[00:02:09.910]between WhiB1 and SigA led me to believe that
[00:02:12.240]WhiB5 tryptophan 12 and phenylalanine 13
[00:02:14.920]would play a similar role.
[00:02:20.760]This information led me to hypothesize that mutation
[00:02:23.600]of tryptophan 12 and phenylalanine 13
[00:02:26.020]to less hydrophobic residues, such as alanine,
[00:02:29.340]would result in reduced binding between WhiB5 and SigA.
[00:02:32.870]Again, this hypothesis was constructed based on the presence
[00:02:35.980]of chemically similar aromatic residues
[00:02:38.000]across these proteinaceous homologs.
[00:02:41.060]Figure three shows the positioning of these residues
[00:02:43.490]and an alignment between the predicted structure for WhiB5
[00:02:46.937]and the experimentally result structure for WhiB1.
[00:02:52.010]My experimental design for this project
[00:02:53.970]consisted of three major steps.
[00:02:56.200]First I overexpressed W12A and F13A WhiB5 mutants in E coli
[00:03:01.400]along with WhiB5.
[00:03:03.890]This is the step in which I am essentially producing
[00:03:06.710]a large amount of the proteins that I seek
[00:03:08.870]to isolate and analyze.
[00:03:10.990]Next I purified wild-type WhiB5 and the mutants using
[00:03:14.880]Ni-NTA affinity chromatography.
[00:03:17.430]This is where I separate my mutants and wild-type proteins
[00:03:20.090]from other cellular components
[00:03:21.790]and conduct a pull-down assay,
[00:03:23.770]which will demonstrate whether whether the mutants
[00:03:25.940]are capable of binding SigA.
[00:03:29.060]Lastly, I analyzed my results by using UV-Vis spectroscopy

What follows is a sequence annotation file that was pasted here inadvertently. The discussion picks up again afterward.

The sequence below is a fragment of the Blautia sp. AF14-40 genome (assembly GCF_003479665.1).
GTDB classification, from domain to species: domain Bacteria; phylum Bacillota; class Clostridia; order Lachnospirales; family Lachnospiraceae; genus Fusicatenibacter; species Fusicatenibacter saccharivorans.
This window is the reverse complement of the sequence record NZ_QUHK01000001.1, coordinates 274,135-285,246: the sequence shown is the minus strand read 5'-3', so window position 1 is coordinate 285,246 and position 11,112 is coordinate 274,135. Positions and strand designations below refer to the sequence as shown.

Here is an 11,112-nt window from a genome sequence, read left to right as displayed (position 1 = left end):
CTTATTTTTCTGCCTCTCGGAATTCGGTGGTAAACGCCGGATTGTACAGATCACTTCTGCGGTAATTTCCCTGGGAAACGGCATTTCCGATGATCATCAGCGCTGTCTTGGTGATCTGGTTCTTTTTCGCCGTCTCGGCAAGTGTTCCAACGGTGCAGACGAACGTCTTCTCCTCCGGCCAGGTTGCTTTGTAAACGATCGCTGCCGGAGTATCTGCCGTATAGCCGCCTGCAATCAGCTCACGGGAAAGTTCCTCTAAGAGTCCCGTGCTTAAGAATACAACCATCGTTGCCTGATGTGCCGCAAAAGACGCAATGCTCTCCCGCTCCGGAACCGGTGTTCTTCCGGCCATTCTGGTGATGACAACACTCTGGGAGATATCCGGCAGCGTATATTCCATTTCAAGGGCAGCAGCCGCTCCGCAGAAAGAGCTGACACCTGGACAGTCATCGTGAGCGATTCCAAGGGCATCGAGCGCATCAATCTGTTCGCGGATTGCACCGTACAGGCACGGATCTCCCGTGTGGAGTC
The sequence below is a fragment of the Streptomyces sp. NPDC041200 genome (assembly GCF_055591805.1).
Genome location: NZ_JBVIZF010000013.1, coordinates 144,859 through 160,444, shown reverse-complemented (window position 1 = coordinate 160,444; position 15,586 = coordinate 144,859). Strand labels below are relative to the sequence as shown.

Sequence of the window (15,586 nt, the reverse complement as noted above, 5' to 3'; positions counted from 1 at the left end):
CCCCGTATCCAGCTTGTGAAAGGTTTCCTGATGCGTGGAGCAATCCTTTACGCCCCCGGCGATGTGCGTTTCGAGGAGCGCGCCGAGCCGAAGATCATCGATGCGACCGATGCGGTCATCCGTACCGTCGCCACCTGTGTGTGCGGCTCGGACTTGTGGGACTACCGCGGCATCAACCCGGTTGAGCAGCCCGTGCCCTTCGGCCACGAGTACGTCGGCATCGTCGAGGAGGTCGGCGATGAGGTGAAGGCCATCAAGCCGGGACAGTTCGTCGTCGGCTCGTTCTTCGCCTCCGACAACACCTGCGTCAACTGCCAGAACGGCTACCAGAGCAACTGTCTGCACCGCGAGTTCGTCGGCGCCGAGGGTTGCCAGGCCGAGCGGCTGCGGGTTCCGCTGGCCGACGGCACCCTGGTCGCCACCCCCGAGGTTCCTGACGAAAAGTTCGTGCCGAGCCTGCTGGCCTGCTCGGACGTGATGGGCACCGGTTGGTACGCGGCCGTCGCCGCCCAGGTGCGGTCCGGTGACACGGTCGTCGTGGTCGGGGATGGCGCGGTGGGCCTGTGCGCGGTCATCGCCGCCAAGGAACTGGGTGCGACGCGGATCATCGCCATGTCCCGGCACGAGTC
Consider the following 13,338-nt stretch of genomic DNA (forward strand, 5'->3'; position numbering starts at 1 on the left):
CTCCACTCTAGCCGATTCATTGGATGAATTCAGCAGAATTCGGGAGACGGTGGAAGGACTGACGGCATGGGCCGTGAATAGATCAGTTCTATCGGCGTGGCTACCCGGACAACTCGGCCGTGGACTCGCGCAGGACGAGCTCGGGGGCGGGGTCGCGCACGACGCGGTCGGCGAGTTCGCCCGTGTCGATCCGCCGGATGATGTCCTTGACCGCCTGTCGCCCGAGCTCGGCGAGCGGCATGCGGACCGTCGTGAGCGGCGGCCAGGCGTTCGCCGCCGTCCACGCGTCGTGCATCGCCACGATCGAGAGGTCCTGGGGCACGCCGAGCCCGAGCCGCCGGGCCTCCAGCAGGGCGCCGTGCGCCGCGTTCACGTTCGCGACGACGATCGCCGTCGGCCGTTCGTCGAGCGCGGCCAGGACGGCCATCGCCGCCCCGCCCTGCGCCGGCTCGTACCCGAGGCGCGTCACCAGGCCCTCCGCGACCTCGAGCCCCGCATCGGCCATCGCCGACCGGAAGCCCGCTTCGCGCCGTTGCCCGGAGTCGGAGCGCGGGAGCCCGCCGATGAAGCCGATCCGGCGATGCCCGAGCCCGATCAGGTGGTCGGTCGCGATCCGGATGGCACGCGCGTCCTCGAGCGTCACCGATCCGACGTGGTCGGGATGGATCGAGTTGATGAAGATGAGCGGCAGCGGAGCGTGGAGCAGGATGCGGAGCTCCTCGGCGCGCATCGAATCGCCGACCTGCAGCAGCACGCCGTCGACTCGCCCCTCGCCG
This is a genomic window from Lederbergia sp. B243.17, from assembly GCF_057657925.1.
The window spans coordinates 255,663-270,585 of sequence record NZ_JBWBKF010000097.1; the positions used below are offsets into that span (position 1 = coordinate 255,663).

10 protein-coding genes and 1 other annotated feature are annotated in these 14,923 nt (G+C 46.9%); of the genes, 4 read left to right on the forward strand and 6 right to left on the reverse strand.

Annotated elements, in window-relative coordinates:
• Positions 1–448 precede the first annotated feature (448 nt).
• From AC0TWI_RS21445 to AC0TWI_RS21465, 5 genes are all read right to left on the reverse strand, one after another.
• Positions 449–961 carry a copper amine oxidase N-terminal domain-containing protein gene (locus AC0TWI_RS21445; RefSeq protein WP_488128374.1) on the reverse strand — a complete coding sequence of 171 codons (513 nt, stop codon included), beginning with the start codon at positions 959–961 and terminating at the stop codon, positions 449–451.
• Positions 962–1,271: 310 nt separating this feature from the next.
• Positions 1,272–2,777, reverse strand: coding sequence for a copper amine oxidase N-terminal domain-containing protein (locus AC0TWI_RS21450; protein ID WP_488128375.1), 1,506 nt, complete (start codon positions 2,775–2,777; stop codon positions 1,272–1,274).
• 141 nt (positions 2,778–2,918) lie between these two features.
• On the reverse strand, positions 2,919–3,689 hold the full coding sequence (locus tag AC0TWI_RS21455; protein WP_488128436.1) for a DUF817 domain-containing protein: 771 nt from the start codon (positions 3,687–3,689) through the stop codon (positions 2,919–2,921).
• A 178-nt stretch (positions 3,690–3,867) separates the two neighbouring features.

[00:03:32.990]and an SDS-PAGE.
[00:03:34.810]UV-vis spectroscopy enabled me to determine
[00:03:37.160]the concentration of proteins in my samples
[00:03:39.710]while SDS-PAGE confirmed the presence of proteins
[00:03:42.493]and demonstrated purity of the samples.
[00:03:48.740]So here I included a concise representation
[00:03:51.800]demonstrating the mechanism for a pull-down assay.
[00:03:55.210]Essentially my SigA protein, which contains a 6-His tag
[00:03:58.810]to bind the column Ligand is used as a bait.
[00:04:02.240]This bait SigA binds the nickel matrix
[00:04:04.810]in the into affinity column.
[00:04:07.650]And it will also bind the WhiB5 prey.
[00:04:10.860]If a mutation is severe enough, the WhiB5 prey
[00:04:13.540]will not bind the SigA bait.
[00:04:15.770]And if there is no a mutation
[00:04:17.830]or the mutation does not affect binding, WhiB5 and SigA
[00:04:21.260]will be alluded from the column together
[00:04:23.240]and then both of them will show up on the SDS-PAGE.
[00:04:28.970]As per my results, UV-Vis spectroscopy
[00:04:31.890]presented me with evidence that illustrated reduced binding
[00:04:34.590]between my W12A and F13A mutants.
[00:04:38.620]Figure six shows the total concentration of protein
[00:04:42.070]calculated from the absorbance at 280 nanometers
[00:04:45.090]in my samples collected from the pull-down assay.
[00:04:48.460]It is clear that the amount of protein collected
[00:04:50.680]was significantly higher for wild-type
[00:04:52.730]relative to mutants.